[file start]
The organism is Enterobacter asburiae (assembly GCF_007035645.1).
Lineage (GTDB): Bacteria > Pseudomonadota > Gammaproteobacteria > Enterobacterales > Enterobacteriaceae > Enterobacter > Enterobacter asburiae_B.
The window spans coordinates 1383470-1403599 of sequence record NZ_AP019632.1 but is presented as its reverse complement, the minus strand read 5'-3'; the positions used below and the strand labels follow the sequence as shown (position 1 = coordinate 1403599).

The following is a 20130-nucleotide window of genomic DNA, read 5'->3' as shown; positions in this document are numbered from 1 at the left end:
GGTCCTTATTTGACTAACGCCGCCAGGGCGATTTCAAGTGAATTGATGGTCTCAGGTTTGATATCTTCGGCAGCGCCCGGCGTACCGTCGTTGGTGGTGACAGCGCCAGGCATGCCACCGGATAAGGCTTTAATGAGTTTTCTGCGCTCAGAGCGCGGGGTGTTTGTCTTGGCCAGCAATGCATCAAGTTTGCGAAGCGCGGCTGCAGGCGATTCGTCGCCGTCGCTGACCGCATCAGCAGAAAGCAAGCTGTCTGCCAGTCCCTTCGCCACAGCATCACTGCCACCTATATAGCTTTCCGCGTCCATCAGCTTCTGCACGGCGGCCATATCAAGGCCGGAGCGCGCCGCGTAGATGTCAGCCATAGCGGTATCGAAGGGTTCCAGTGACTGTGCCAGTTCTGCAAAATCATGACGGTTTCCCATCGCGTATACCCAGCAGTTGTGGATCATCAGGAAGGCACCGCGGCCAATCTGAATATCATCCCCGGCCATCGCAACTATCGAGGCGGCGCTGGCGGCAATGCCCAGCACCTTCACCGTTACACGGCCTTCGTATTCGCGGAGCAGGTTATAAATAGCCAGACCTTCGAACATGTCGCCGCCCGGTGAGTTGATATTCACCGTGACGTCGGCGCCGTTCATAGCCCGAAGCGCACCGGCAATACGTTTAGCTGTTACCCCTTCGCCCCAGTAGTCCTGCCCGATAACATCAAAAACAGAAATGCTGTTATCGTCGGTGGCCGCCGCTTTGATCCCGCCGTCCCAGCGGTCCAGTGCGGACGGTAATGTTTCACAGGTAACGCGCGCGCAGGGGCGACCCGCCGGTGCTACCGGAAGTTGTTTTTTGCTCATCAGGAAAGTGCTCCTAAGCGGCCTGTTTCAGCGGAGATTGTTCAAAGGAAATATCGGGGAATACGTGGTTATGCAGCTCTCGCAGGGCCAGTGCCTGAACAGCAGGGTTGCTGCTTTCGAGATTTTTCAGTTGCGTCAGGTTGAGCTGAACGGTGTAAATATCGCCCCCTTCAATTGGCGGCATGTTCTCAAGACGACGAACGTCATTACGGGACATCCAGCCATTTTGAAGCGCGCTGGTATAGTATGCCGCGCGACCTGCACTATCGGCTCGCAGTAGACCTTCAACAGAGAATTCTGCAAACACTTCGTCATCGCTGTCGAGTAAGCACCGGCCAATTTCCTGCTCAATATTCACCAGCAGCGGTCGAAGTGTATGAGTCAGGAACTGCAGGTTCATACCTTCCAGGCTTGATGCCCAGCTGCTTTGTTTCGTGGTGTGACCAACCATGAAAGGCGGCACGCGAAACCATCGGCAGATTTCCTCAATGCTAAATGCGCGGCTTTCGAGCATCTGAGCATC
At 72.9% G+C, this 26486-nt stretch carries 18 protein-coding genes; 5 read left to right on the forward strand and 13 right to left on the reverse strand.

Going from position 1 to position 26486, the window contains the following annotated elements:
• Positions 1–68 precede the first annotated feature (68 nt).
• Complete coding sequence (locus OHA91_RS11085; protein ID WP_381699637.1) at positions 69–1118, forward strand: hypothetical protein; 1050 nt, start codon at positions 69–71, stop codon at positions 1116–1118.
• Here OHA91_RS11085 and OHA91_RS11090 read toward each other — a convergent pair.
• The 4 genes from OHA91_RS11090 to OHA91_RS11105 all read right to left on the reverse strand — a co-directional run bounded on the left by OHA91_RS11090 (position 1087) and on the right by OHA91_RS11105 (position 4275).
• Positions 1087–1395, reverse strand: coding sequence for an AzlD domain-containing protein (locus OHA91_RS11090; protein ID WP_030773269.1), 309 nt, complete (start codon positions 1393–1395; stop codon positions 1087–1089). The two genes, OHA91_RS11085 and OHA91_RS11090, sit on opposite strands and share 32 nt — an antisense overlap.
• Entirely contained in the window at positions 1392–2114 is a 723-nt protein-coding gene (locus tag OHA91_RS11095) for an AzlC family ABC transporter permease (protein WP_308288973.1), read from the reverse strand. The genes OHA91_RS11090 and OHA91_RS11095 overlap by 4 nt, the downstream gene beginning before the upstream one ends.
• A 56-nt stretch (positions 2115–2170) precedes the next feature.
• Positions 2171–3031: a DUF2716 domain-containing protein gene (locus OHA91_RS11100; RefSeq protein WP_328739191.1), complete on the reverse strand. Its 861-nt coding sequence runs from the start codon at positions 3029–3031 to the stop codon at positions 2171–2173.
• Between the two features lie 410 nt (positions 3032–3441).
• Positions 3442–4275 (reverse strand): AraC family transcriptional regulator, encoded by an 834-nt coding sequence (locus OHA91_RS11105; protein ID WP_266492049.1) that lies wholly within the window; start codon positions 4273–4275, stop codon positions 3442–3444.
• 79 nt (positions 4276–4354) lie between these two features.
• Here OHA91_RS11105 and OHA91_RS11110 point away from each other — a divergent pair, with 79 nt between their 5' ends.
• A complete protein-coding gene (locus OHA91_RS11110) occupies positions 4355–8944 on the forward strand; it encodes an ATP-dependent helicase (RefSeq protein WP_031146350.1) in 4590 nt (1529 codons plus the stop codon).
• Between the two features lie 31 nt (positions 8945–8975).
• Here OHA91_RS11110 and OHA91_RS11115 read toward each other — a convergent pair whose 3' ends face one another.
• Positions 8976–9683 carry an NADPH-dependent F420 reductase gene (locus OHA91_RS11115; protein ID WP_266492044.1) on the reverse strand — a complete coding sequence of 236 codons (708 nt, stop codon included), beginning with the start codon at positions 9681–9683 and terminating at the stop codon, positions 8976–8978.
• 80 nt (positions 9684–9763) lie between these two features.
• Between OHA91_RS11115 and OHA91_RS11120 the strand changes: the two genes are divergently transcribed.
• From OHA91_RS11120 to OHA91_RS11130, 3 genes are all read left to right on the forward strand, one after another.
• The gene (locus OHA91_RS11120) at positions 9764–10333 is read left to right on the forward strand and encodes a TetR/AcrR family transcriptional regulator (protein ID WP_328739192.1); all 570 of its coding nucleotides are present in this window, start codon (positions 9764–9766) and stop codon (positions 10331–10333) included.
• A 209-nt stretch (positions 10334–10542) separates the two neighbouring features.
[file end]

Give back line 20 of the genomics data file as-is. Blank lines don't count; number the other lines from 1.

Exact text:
• A complete protein-coding gene (locus OHA91_RS11110) occupies positions 4355–8944 on the forward strand; it encodes an ATP-dependent helicase (RefSeq protein WP_031146350.1) in 4590 nt (1529 codons plus the stop codon).